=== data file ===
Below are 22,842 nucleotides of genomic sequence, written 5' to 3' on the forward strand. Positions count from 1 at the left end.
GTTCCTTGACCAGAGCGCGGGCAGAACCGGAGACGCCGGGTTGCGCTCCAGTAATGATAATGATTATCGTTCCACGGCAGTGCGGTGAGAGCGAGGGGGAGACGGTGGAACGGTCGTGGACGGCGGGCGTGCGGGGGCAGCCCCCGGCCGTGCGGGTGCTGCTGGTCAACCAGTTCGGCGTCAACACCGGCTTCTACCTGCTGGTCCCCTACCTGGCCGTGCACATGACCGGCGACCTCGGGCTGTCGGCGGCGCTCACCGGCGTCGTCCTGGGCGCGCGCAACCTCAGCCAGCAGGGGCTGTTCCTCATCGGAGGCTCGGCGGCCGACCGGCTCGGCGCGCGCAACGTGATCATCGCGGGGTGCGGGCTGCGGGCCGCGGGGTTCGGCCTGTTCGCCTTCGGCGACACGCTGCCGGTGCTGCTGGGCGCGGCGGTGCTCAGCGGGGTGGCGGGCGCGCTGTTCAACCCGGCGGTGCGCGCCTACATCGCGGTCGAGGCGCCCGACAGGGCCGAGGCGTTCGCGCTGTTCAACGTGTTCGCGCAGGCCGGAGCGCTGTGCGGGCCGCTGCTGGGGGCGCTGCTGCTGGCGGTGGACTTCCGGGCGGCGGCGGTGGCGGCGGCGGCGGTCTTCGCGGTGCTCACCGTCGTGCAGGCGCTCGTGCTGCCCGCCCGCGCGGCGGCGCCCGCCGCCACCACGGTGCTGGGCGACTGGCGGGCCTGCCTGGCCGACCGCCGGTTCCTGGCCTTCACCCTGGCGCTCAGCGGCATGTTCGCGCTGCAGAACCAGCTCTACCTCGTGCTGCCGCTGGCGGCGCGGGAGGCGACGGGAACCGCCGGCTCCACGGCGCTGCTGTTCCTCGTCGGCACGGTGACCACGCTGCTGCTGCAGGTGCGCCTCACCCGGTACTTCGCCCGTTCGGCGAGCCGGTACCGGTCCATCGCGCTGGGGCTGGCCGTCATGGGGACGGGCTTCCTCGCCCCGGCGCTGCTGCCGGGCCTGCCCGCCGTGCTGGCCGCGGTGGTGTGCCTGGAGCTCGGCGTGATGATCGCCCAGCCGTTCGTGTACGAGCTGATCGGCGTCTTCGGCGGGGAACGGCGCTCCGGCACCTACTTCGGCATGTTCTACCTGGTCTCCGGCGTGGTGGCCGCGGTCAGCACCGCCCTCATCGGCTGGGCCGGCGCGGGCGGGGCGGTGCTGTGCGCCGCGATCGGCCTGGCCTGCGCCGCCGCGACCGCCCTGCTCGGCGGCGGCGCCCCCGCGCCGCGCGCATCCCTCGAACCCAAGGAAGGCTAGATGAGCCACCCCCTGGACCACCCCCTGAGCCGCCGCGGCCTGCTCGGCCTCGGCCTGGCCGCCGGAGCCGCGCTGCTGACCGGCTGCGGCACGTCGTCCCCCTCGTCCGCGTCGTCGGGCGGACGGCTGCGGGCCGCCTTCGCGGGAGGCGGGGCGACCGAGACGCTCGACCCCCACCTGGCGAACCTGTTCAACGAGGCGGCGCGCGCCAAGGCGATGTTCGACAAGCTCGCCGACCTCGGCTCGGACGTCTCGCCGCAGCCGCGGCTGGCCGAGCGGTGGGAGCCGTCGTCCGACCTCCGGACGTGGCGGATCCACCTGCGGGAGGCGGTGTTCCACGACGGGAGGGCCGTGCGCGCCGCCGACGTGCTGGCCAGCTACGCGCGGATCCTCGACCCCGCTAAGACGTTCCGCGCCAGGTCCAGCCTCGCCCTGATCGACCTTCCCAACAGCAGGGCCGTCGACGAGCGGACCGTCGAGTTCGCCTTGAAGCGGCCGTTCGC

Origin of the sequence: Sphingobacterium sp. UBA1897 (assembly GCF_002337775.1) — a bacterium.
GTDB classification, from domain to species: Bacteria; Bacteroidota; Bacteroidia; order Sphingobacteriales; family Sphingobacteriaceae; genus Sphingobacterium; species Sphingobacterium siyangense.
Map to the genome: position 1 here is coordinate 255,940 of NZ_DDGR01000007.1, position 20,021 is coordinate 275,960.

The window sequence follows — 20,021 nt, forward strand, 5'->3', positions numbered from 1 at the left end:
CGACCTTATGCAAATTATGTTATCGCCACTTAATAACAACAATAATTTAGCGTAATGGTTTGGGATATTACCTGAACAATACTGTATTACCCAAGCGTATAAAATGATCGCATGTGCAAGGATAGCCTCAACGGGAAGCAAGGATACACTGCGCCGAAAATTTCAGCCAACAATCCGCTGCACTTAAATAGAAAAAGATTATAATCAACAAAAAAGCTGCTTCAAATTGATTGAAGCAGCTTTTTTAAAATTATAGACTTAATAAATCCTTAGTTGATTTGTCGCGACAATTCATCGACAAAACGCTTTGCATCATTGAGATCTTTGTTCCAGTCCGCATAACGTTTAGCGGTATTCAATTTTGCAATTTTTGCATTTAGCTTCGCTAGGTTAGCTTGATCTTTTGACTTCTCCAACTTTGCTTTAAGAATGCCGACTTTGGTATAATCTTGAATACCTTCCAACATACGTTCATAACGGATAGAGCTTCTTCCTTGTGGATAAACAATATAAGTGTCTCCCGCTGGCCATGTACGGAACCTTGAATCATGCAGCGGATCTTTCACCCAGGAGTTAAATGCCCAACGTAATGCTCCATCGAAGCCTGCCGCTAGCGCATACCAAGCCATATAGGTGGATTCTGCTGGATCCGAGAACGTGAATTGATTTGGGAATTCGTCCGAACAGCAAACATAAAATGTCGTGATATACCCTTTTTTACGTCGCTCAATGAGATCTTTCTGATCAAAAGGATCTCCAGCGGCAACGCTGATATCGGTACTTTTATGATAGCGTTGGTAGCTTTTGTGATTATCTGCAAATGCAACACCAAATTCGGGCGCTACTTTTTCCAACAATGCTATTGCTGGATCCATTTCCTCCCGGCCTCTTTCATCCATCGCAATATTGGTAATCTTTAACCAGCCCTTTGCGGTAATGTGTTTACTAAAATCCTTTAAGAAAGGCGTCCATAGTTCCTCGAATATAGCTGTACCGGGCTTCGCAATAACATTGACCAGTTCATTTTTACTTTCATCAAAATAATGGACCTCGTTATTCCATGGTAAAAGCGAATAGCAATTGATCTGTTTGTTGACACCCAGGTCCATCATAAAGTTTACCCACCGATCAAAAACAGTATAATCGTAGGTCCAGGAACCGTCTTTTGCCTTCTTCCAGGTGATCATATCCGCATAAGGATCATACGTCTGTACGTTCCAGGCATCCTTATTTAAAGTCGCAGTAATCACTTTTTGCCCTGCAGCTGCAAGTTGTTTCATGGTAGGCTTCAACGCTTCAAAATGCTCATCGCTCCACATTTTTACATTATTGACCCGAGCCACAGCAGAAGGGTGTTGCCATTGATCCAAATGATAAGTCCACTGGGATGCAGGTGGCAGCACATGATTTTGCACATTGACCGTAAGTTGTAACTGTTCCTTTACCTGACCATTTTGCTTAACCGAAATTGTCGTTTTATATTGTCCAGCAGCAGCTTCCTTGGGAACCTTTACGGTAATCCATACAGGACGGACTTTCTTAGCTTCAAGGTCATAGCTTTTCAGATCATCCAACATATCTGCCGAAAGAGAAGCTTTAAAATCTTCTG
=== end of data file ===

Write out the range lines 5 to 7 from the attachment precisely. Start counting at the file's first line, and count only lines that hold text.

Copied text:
Map to the genome: position 1 here is coordinate 255,940 of NZ_DDGR01000007.1, position 20,021 is coordinate 275,960.

The window sequence follows — 20,021 nt, forward strand, 5'->3', positions numbered from 1 at the left end:
CGACCTTATGCAAATTATGTTATCGCCACTTAATAACAACAATAATTTAGCGTAATGGTTTGGGATATTACCTGAACAATACTGTATTACCCAAGCGTATAAAATGATCGCATGTGCAAGGATAGCCTCAACGGGAAGCAAGGATACACTGCGCCGAAAATTTCAGCCAACAATCCGCTGCACTTAAATAGAAAAAGATTATAATCAACAAAAAAGCTGCTTCAAATTGATTGAAGCAGCTTTTTTAAAATTATAGACTTAATAAATCCTTAGTTGATTTGTCGCGACAATTCATCGACAAAACGCTTTGCATCATTGAGATCTTTGTTCCAGTCCGCATAACGTTTAGCGGTATTCAATTTTGCAATTTTTGCATTTAGCTTCGCTAGGTTAGCTTGATCTTTTGACTTCTCCAACTTTGCTTTAAGAATGCCGACTTTGGTATAATCTTGAATACCTTCCAACATACGTTCATAACGGATAGAGCTTCTTCCTTGTGGATAAACAATATAAGTGTCTCCCGCTGGCCATGTACGGAACCTTGAATCATGCAGCGGATCTTTCACCCAGGAGTTAAATGCCCAACGTAATGCTCCATCGAAGCCTGCCGCTAGCGCATACCAAGCCATATAGGTGGATTCTGCTGGATCCGAGAACGTGAATTGATTTGGGAATTCGTCCGAACAGCAAACATAAAATGTCGTGATATACCCTTTTTTACGTCGCTCAATGAGATCTTTCTGATCAAAAGGATCTCCAGCGGCAACGCTGATATCGGTACTTTTATGATAGCGTTGGTAGCTTTTGTGATTATCTGCAAATGCAACACCAAATTCGGGCGCTACTTTTTCCAACAATGCTATTGCTGGATCCATTTCCTCCCGGCCTCTTTCATCCATCGCAATATTGGTAATCTTTAACCAGCCCTTTGCGGTAATGTGTTTACTAAAATCCTTTAAGAAAGGCGTCCATAGTTCCTCGAATATAGCTGTACCGGGCTTCGCAATAACATTGACCAGTTCATTTTTACTTTCATCAAAATAATGGACCTCGTTATTCCATGGTAAAAGCGAATAGCAATTGATCTGTTTGTTGACACCCAGGTCCATCATAAAGTTTACCCACCGATCAAAAACAGTATAATCGTAGGTCCAGGAACCGTCTTTTGCCTTCTTCCAGGTGATCATATCCGCATAAGGATCATACGTCTGTACGTTCCAGGCATCCTTATTTAAAGTCGCAGTAATCACTTTTTGCCCTGCAGCTGCAAGTTGTTTCATGGTAGGCTTCAACGCTTCAAAATGCTCATCGCTCCACATTTTTACATTATTGACCCGAGCCACAGCAGAAGGGTGTTGCCATTGATCCAAATGATAAGTCCACTGGGATGCAGGTGGCAGCACATGATTTTGCACATTGACCGTAAGTTGTAACTGTTCCTTTACCTGACCATTTTGCTTAACCGAAATTGTCGTTTTATATTGTCCAGCAGCAGCTTCCTTGGGAACCTTTACGGTAATCCATACAGGACGGACTTTCTTAGCTTCAAGGTCATAGCTTTTCAGATCATCCAACATATCTGCCGAAAGAGAAGCTTTAAAATCTTCTG